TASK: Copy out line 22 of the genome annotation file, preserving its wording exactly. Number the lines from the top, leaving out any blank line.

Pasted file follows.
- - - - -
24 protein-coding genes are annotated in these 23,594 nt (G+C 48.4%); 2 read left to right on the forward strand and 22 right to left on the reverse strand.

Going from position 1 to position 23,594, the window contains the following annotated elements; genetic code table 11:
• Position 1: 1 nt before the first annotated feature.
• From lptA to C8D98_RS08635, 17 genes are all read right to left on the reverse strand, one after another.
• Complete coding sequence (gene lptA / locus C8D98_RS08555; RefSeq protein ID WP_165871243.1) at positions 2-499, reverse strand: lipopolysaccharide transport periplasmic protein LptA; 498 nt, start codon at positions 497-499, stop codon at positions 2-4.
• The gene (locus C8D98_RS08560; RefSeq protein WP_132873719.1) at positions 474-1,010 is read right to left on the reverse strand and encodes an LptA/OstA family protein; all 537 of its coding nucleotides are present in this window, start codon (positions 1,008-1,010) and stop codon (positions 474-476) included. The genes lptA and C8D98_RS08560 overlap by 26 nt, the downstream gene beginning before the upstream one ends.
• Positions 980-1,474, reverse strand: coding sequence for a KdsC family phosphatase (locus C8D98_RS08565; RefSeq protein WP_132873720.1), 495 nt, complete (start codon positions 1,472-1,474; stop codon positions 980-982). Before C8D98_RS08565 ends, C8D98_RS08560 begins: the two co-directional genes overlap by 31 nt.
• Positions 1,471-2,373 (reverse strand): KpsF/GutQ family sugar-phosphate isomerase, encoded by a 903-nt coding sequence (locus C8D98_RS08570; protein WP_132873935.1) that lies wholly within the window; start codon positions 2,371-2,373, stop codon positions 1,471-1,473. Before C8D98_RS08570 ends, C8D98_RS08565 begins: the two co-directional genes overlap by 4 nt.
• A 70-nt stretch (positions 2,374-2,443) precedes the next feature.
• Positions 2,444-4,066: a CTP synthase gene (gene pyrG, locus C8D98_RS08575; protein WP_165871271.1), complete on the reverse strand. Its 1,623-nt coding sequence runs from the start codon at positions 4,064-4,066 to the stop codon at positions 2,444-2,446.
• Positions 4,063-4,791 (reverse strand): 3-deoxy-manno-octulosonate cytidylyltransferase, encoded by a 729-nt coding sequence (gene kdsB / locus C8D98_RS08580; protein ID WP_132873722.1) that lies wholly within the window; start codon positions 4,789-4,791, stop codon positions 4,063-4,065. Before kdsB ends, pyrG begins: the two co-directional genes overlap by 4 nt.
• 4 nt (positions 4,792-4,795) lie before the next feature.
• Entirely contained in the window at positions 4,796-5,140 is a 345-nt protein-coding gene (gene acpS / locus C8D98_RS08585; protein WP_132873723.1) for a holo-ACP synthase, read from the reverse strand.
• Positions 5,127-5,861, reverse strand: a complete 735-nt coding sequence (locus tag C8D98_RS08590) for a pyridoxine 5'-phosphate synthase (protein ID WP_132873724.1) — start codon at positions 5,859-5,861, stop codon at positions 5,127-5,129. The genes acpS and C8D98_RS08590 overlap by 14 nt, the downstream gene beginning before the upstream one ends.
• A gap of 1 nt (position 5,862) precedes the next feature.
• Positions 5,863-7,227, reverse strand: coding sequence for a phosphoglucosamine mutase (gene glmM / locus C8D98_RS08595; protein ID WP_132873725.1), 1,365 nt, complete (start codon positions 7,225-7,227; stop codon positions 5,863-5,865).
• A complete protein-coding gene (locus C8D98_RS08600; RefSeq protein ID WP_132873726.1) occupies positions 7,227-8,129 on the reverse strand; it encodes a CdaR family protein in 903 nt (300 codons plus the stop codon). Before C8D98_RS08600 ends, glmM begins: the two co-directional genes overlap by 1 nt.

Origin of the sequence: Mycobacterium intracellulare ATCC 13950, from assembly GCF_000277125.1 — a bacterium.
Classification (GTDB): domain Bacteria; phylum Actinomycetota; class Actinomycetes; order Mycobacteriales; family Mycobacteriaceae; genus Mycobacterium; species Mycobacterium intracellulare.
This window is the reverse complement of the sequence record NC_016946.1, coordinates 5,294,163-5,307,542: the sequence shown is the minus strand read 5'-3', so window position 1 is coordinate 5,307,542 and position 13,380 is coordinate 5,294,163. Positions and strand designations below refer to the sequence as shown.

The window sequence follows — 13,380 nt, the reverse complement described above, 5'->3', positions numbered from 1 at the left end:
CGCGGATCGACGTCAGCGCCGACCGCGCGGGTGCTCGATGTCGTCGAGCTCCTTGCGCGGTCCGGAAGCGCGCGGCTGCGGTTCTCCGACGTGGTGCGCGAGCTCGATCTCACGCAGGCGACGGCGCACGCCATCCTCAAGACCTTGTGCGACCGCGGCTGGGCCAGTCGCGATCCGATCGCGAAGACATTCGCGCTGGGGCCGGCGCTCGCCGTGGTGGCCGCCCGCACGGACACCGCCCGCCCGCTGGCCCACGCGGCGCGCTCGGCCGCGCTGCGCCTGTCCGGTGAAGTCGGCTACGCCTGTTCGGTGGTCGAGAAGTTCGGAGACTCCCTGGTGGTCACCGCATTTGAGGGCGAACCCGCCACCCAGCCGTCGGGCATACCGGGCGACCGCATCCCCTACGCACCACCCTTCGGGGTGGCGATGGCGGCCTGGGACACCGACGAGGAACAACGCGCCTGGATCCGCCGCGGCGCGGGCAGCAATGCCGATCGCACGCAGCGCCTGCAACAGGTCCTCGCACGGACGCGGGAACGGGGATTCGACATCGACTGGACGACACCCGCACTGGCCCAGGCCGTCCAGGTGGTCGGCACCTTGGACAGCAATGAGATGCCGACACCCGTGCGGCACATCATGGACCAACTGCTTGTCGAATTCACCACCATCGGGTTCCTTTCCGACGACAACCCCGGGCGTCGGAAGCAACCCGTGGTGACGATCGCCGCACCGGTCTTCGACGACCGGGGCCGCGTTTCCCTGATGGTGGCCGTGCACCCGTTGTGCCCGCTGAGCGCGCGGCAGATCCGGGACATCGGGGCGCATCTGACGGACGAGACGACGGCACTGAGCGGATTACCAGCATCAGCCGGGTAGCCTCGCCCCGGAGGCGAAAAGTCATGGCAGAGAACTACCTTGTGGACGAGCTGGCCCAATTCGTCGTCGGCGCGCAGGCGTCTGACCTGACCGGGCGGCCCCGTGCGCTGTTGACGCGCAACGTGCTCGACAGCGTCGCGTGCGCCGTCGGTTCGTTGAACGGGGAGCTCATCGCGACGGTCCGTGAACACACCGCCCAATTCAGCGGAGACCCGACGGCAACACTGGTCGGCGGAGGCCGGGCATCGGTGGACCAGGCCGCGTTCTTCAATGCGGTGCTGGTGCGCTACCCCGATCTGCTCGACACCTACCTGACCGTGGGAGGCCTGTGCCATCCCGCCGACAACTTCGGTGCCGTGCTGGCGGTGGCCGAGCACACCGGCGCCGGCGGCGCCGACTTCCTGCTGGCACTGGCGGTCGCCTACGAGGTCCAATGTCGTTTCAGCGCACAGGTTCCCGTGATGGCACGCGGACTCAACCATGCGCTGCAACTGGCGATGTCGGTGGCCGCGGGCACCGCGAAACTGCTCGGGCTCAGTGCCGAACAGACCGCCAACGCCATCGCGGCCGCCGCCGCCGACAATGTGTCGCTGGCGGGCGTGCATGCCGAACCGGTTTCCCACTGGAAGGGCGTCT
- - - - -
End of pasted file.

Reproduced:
CGCGGATCGACGTCAGCGCCGACCGCGCGGGTGCTCGATGTCGTCGAGCTCCTTGCGCGGTCCGGAAGCGCGCGGCTGCGGTTCTCCGACGTGGTGCGCGAGCTCGATCTCACGCAGGCGACGGCGCACGCCATCCTCAAGACCTTGTGCGACCGCGGCTGGGCCAGTCGCGATCCGATCGCGAAGACATTCGCGCTGGGGCCGGCGCTCGCCGTGGTGGCCGCCCGCACGGACACCGCCCGCCCGCTGGCCCACGCGGCGCGCTCGGCCGCGCTGCGCCTGTCCGGTGAAGTCGGCTACGCCTGTTCGGTGGTCGAGAAGTTCGGAGACTCCCTGGTGGTCACCGCATTTGAGGGCGAACCCGCCACCCAGCCGTCGGGCATACCGGGCGACCGCATCCCCTACGCACCACCCTTCGGGGTGGCGATGGCGGCCTGGGACACCGACGAGGAACAACGCGCCTGGATCCGCCGCGGCGCGGGCAGCAATGCCGATCGCACGCAGCGCCTGCAACAGGTCCTCGCACGGACGCGGGAACGGGGATTCGACATCGACTGGACGACACCCGCACTGGCCCAGGCCGTCCAGGTGGTCGGCACCTTGGACAGCAATGAGATGCCGACACCCGTGCGGCACATCATGGACCAACTGCTTGTCGAATTCACCACCATCGGGTTCCTTTCCGACGACAACCCCGGGCGTCGGAAGCAACCCGTGGTGACGATCGCCGCACCGGTCTTCGACGACCGGGGCCGCGTTTCCCTGATGGTGGCCGTGCACCCGTTGTGCCCGCTGAGCGCGCGGCAGATCCGGGACATCGGGGCGCATCTGACGGACGAGACGACGGCACTGAGCGGATTACCAGCATCAGCCGGGTAGCCTCGCCCCGGAGGCGAAAAGTCATGGCAGAGAACTACCTTGTGGACGAGCTGGCCCAATTCGTCGTCGGCGCGCAGGCGTCTGACCTGACCGGGCGGCCCCGTGCGCTGTTGACGCGCAACGTGCTCGACAGCGTCGCGTGCGCCGTCGGTTCGTTGAACGGGGAGCTCATCGCGACGGTCCGTGAACACACCGCCCAATTCAGCGGAGACCCGACGGCAACACTGGTCGGCGGAGGCCGGGCATCGGTGGACCAGGCCGCGTTCTTCAATGCGGTGCTGGTGCGCTACCCCGATCTGCTCGACACCTACCTGACCGTGGGAGGCCTGTGCCATCCCGCCGACAACTTCGGTGCCGTGCTGGCGGTGGCCGAGCACACCGGCGCCGGCGGCGCCGACTTCCTGCTGGCACTGGCGGTCGCCTACGAGGTCCAATGTCGTTTCAGCGCACAGGTTCCCGTGATGGCACGCGGACTCAACCATGCGCTGCAACTGGCGATGTCGGTGGCCGCGGGCACCGCGAAACTGCTCGGGCTCAGTGCCGAACAGACCGCCAACGCCATCGCGGCCGCCGCCGCCGACAATGTGTCGCTGGCGGGCGTGCATGCCGAACCGGTTTCCCACTGGAAGGGCGTCT